Farzad Farmani has completed his Ph.D in Orthotics and Prosthetics at the age of 33 from University of Social Welfare and Rehabilitation Sciences. He has been working as an assistant professor at Hamadan University of Medical Sciences since June 2015. During the last few years, he has mostly worked on the biomechanical effect of different orthoses and assistive devices in patients with neurologic and orthopedic disabilities.
The influence of different orthoses on postural stability and gait in people with post-osteoporosis thoracic kyphosis
Introduction: Osteoporosis is a common orthopedic condition mostly in elderly women which potentially could lead to many clinical problems such as increased risk of vertebral fracture, hyperkyphosis, poor balance, and decreased functional mobility and quality of life. Most often, different spinal orthoses are prescribed for rehabilitation after vertebral fracture and spinal kyphosis. The aim of this study was to evaluate the influence of three widely used orthoses on postural stability and gait in people with post-osteoporosis thoracic kyphosis.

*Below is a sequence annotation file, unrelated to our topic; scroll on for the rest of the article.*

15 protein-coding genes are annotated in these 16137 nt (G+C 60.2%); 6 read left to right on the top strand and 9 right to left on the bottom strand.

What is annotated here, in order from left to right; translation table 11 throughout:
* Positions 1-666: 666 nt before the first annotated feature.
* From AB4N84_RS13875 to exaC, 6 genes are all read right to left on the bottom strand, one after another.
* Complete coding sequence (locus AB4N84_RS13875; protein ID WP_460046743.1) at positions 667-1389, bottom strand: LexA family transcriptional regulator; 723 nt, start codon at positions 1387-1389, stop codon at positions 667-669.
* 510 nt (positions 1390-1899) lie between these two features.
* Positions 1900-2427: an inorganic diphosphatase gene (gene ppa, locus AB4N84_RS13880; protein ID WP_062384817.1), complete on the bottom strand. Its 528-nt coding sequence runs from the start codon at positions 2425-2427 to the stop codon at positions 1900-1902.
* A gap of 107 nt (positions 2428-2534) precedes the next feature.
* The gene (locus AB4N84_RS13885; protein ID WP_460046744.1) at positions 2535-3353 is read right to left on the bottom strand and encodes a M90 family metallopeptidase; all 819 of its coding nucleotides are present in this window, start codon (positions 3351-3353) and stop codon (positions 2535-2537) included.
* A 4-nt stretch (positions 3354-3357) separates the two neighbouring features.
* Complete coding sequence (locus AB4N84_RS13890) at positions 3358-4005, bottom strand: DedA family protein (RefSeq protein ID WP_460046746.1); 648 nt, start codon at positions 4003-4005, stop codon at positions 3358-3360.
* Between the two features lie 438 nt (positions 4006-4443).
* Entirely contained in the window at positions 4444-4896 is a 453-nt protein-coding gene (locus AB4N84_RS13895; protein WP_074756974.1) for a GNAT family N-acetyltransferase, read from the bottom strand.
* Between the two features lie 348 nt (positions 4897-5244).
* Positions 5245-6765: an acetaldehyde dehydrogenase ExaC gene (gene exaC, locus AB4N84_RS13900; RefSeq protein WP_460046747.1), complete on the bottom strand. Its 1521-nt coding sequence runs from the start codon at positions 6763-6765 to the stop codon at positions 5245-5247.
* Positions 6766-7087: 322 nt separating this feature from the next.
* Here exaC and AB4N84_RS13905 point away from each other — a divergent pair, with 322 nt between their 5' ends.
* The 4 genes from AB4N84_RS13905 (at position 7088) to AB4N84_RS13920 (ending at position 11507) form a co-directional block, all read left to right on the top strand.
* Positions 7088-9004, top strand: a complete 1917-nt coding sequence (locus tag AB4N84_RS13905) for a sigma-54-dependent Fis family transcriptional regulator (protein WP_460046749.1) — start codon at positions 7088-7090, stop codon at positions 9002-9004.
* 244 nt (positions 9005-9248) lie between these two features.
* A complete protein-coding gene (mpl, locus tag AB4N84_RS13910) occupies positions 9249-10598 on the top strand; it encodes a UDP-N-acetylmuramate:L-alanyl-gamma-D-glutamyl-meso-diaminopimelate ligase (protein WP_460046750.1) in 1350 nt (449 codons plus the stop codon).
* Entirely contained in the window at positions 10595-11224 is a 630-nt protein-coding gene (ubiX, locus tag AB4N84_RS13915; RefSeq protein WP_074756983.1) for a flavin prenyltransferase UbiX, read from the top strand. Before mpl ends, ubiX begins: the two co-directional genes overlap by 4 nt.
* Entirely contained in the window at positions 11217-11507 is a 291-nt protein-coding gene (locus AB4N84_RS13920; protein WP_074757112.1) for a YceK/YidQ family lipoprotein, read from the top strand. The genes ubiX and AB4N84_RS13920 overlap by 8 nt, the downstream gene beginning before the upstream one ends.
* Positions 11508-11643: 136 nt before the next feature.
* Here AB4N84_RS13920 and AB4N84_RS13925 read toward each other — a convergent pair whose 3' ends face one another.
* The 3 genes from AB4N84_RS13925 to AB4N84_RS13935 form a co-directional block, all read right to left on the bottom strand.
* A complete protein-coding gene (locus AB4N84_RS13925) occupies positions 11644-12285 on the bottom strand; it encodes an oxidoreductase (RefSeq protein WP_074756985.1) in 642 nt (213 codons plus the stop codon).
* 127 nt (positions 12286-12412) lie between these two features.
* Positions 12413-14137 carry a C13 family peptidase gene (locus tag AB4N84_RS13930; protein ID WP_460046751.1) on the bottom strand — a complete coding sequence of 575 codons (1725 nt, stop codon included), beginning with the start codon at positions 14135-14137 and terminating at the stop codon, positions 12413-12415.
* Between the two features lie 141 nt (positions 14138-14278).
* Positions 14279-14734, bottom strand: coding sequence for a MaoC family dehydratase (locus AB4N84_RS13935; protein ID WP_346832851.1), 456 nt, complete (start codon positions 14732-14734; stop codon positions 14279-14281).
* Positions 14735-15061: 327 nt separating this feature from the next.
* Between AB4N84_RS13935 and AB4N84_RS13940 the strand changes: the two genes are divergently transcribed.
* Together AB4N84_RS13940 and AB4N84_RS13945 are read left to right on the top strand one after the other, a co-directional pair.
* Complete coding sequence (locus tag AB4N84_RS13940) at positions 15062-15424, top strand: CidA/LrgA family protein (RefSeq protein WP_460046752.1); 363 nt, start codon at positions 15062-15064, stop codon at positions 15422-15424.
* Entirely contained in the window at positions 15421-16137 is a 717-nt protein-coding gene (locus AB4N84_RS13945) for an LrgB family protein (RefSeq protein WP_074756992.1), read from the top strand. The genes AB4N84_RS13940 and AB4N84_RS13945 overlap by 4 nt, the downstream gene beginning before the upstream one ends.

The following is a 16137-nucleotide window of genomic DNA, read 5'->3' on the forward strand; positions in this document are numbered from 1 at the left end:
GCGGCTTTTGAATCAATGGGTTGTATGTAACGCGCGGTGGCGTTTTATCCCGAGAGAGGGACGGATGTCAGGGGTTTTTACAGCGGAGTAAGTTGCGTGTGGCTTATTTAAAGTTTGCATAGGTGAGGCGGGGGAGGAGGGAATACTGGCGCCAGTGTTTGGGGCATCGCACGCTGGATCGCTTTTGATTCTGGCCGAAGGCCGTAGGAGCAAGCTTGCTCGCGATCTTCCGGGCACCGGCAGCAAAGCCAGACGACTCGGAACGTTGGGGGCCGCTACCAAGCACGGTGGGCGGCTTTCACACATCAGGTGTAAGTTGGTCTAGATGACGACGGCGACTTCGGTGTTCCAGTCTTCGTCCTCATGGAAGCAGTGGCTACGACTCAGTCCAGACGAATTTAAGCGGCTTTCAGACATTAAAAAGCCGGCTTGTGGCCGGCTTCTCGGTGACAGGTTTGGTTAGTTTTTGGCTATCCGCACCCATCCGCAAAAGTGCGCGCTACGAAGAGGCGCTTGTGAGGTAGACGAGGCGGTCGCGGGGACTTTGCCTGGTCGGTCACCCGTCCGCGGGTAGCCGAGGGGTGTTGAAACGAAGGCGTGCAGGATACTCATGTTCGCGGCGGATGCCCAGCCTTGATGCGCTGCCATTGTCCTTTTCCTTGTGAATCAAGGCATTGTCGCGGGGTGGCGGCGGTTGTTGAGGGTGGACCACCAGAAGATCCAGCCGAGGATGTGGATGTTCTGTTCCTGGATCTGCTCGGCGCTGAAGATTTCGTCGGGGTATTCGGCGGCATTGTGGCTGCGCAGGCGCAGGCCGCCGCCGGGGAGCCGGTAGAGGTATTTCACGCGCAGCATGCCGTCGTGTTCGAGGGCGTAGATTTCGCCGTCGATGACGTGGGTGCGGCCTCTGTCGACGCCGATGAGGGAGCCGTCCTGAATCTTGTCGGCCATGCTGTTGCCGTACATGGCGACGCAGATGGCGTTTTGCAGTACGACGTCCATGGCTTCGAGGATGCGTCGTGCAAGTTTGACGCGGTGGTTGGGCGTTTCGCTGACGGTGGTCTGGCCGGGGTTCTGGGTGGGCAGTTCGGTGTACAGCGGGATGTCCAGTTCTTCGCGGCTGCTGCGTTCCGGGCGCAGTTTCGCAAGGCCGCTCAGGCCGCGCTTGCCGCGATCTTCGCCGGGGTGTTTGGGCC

Methods: 29 women (aged between 55 to 75) were voluntarily participated in this study. Two force platforms (KISLER) were used to collect data. Outcome measures included center of pressure (COP) medio-lateral and posterior-anterior displacement, step length, step width and cadence. Tests were performed in four conditions in random sequences including using 1- no orthosis, 2- Spinomed orthosis, 3-Posture training support (PTS), 4-Posterior shell thoracolumbosacral orthosis (TLSO).
Results: All orthoses resulted in decreased COP displacement in medio-lateral and anterior-posterior directions and increased step length, step width and cadence in participants (P<0.05). Also, no significant difference was seen in gait characteristics while patients used three types of orthoses (P>0.05). However, COP displacement in both directions was significantly less using posterior shell TLSO compared to Spinomed orthosis and PTS.
Conclusion: Finding of the present study showed that all three types of orthoses could improve posture al stability and gait ability in elderlies with post-osteoporosis thoracic kyphosis, although posterior shell TLSO may more affect the postural control compared with the two others.
Policy implications: Using spinal orthoses in elderlies with thoracic kyphosis secondary to osteoporosis may lead to more balance and better walking ability. Therefore it may be said that prescribing spinal orthoses may result in improved function and quality of life.